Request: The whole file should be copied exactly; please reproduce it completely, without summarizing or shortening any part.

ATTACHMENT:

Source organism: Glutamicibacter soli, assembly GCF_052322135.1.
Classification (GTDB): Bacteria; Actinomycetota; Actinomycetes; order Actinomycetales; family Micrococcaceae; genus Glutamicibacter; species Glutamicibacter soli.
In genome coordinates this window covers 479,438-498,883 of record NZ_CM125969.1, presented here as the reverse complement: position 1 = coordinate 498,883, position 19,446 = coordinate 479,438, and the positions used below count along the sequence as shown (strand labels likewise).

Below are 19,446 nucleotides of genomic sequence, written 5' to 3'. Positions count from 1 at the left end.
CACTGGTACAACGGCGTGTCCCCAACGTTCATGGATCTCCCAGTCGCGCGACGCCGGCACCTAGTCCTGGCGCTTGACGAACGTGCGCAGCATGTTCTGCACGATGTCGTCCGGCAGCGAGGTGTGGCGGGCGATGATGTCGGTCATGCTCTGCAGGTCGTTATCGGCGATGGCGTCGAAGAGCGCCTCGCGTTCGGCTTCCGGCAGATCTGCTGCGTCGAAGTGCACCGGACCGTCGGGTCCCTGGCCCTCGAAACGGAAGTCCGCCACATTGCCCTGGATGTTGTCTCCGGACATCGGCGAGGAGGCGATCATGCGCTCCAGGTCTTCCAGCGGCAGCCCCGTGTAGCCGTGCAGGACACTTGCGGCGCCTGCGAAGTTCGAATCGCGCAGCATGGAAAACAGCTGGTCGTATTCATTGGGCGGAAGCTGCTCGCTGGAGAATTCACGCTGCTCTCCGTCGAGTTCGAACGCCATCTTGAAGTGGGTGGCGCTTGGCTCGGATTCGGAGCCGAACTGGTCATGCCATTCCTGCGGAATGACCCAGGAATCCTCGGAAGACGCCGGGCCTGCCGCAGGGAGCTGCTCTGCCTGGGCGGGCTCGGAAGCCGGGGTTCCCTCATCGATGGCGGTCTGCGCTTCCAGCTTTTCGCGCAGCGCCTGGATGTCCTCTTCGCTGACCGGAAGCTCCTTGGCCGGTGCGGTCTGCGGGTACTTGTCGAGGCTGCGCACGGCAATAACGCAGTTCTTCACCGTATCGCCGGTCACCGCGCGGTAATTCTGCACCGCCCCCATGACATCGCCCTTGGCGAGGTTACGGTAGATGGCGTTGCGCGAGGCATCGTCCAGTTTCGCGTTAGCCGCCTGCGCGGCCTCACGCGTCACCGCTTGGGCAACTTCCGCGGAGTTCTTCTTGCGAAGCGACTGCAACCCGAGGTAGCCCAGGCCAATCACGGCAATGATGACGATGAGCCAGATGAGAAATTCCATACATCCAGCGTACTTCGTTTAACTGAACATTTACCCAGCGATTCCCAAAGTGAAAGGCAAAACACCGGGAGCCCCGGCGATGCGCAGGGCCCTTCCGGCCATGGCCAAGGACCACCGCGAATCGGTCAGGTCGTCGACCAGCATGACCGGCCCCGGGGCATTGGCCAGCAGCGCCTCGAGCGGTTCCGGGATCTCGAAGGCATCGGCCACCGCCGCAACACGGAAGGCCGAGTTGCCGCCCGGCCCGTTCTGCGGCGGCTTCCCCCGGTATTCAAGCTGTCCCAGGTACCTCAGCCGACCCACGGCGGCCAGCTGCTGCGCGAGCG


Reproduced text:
Source organism: Glutamicibacter soli, assembly GCF_052322135.1.
Classification (GTDB): Bacteria; Actinomycetota; Actinomycetes; order Actinomycetales; family Micrococcaceae; genus Glutamicibacter; species Glutamicibacter soli.
In genome coordinates this window covers 479,438-498,883 of record NZ_CM125969.1, presented here as the reverse complement: position 1 = coordinate 498,883, position 19,446 = coordinate 479,438, and the positions used below count along the sequence as shown (strand labels likewise).

Below are 19,446 nucleotides of genomic sequence, written 5' to 3'. Positions count from 1 at the left end.
CACTGGTACAACGGCGTGTCCCCAACGTTCATGGATCTCCCAGTCGCGCGACGCCGGCACCTAGTCCTGGCGCTTGACGAACGTGCGCAGCATGTTCTGCACGATGTCGTCCGGCAGCGAGGTGTGGCGGGCGATGATGTCGGTCATGCTCTGCAGGTCGTTATCGGCGATGGCGTCGAAGAGCGCCTCGCGTTCGGCTTCCGGCAGATCTGCTGCGTCGAAGTGCACCGGACCGTCGGGTCCCTGGCCCTCGAAACGGAAGTCCGCCACATTGCCCTGGATGTTGTCTCCGGACATCGGCGAGGAGGCGATCATGCGCTCCAGGTCTTCCAGCGGCAGCCCCGTGTAGCCGTGCAGGACACTTGCGGCGCCTGCGAAGTTCGAATCGCGCAGCATGGAAAACAGCTGGTCGTATTCATTGGGCGGAAGCTGCTCGCTGGAGAATTCACGCTGCTCTCCGTCGAGTTCGAACGCCATCTTGAAGTGGGTGGCGCTTGGCTCGGATTCGGAGCCGAACTGGTCATGCCATTCCTGCGGAATGACCCAGGAATCCTCGGAAGACGCCGGGCCTGCCGCAGGGAGCTGCTCTGCCTGGGCGGGCTCGGAAGCCGGGGTTCCCTCATCGATGGCGGTCTGCGCTTCCAGCTTTTCGCGCAGCGCCTGGATGTCCTCTTCGCTGACCGGAAGCTCCTTGGCCGGTGCGGTCTGCGGGTACTTGTCGAGGCTGCGCACGGCAATAACGCAGTTCTTCACCGTATCGCCGGTCACCGCGCGGTAATTCTGCACCGCCCCCATGACATCGCCCTTGGCGAGGTTACGGTAGATGGCGTTGCGCGAGGCATCGTCCAGTTTCGCGTTAGCCGCCTGCGCGGCCTCACGCGTCACCGCTTGGGCAACTTCCGCGGAGTTCTTCTTGCGAAGCGACTGCAACCCGAGGTAGCCCAGGCCAATCACGGCAATGATGACGATGAGCCAGATGAGAAATTCCATACATCCAGCGTACTTCGTTTAACTGAACATTTACCCAGCGATTCCCAAAGTGAAAGGCAAAACACCGGGAGCCCCGGCGATGCGCAGGGCCCTTCCGGCCATGGCCAAGGACCACCGCGAATCGGTCAGGTCGTCGACCAGCATGACCGGCCCCGGGGCATTGGCCAGCAGCGCCTCGAGCGGTTCCGGGATCTCGAAGGCATCGGCCACCGCCGCAACACGGAAGGCCGAGTTGCCGCCCGGCCCGTTCTGCGGCGGCTTCCCCCGGTATTCAAGCTGTCCCAGGTACCTCAGCCGACCCACGGCGGCCAGCTGCTGCGCGAGCG